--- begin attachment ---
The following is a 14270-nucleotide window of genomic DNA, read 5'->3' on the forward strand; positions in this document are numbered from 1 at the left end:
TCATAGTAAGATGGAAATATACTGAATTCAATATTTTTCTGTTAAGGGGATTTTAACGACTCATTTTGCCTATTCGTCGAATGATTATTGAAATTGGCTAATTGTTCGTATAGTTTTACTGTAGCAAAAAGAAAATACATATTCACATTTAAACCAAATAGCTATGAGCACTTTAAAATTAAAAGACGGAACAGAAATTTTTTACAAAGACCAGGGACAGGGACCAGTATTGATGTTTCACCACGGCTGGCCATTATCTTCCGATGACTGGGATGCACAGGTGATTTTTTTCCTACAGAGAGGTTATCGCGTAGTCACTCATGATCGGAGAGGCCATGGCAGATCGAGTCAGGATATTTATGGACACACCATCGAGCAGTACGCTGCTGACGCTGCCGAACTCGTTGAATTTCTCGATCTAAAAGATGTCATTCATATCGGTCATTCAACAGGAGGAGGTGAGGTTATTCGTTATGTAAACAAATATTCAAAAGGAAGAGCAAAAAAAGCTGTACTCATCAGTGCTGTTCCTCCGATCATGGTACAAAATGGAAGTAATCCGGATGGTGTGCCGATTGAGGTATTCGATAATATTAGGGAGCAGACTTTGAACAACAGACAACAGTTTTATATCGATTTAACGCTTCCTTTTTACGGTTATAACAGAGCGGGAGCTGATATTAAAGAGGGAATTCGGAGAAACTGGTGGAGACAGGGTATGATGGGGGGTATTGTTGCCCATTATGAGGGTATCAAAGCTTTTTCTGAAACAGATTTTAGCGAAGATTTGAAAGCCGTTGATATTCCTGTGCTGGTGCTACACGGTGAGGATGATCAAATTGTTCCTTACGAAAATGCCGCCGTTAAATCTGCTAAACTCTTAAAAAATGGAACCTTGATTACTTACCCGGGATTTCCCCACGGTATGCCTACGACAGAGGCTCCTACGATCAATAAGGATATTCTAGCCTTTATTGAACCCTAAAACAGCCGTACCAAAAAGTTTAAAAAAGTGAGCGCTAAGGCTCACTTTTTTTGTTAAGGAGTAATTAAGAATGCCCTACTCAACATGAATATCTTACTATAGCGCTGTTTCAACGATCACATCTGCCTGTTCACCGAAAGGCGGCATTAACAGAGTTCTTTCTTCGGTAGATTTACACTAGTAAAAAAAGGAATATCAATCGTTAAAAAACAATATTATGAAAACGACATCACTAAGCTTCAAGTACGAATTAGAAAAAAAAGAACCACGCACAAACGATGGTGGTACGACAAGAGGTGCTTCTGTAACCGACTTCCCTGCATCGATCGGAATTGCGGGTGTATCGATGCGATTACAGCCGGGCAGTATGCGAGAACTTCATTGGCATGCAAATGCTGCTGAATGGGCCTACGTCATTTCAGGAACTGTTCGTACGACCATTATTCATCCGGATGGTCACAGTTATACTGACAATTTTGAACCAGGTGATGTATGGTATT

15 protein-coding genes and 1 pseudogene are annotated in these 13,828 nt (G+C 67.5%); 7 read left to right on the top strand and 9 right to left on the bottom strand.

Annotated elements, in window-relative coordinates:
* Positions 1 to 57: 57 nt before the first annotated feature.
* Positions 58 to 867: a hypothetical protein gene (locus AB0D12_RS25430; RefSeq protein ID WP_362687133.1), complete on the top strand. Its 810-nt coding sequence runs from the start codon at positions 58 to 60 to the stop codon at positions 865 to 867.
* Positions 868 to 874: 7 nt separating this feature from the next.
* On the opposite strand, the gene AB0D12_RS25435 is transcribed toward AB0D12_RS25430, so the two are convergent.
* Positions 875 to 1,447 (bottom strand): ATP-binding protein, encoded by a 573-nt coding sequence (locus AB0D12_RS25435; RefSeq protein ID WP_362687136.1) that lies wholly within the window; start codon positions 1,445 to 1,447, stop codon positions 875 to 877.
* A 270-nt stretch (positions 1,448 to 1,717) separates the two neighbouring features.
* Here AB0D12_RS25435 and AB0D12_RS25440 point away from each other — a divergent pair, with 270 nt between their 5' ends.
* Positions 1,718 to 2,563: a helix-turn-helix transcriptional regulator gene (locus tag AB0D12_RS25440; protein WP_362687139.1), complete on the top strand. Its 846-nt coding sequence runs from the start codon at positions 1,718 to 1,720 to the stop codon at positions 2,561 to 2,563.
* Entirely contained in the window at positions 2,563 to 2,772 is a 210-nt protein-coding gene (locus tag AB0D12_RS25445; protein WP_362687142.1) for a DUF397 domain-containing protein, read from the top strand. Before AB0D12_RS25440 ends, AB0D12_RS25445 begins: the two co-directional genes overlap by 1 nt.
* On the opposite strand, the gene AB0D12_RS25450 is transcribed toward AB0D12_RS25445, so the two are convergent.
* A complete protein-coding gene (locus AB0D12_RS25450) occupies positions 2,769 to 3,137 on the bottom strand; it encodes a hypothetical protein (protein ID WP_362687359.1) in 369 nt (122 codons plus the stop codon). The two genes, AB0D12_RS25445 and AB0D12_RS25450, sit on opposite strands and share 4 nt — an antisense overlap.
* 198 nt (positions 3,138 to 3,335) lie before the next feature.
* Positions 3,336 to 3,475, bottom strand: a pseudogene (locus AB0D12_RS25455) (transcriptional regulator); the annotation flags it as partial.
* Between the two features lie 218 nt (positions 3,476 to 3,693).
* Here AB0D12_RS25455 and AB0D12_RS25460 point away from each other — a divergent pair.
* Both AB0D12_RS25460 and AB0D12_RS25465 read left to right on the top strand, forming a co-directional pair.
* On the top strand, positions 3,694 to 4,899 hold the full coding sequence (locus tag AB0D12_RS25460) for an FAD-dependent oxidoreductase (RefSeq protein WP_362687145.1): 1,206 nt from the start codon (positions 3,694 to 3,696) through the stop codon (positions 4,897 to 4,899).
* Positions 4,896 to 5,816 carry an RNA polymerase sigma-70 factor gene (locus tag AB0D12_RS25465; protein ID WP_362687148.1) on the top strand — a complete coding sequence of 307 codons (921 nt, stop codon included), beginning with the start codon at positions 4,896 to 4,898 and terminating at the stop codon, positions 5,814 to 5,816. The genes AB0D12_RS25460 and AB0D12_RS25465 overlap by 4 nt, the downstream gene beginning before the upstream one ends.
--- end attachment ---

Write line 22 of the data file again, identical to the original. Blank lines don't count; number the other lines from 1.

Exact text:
* Positions 4,896 to 5,816 carry an RNA polymerase sigma-70 factor gene (locus tag AB0D12_RS25465; protein ID WP_362687148.1) on the top strand — a complete coding sequence of 307 codons (921 nt, stop codon included), beginning with the start codon at positions 4,896 to 4,898 and terminating at the stop codon, positions 5,814 to 5,816. The genes AB0D12_RS25460 and AB0D12_RS25465 overlap by 4 nt, the downstream gene beginning before the upstream one ends.